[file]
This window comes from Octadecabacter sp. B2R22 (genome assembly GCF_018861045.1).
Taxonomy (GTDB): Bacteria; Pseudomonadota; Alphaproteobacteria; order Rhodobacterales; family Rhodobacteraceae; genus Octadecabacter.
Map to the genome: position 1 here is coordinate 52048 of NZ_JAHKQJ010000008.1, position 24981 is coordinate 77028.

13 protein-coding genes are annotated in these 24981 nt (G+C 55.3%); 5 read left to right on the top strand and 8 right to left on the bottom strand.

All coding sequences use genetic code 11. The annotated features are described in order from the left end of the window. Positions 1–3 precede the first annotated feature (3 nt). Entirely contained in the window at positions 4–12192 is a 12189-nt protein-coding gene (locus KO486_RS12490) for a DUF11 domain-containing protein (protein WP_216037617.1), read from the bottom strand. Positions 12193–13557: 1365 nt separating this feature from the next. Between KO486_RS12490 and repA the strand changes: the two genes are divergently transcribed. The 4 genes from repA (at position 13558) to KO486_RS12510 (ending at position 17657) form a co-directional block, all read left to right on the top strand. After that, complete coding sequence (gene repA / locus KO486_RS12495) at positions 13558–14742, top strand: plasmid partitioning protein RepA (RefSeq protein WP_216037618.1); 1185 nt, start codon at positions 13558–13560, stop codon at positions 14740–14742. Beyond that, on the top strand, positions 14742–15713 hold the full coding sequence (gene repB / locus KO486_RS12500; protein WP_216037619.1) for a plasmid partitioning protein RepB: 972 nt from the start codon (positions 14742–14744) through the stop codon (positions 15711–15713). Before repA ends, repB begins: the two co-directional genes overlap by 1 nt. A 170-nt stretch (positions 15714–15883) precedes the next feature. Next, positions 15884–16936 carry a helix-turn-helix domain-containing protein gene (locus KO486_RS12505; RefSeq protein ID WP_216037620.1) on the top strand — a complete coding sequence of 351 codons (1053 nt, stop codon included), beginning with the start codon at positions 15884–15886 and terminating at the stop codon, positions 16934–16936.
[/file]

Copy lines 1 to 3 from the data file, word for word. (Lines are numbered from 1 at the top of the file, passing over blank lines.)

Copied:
This window comes from Octadecabacter sp. B2R22 (genome assembly GCF_018861045.1).
Taxonomy (GTDB): Bacteria; Pseudomonadota; Alphaproteobacteria; order Rhodobacterales; family Rhodobacteraceae; genus Octadecabacter.
Map to the genome: position 1 here is coordinate 52048 of NZ_JAHKQJ010000008.1, position 24981 is coordinate 77028.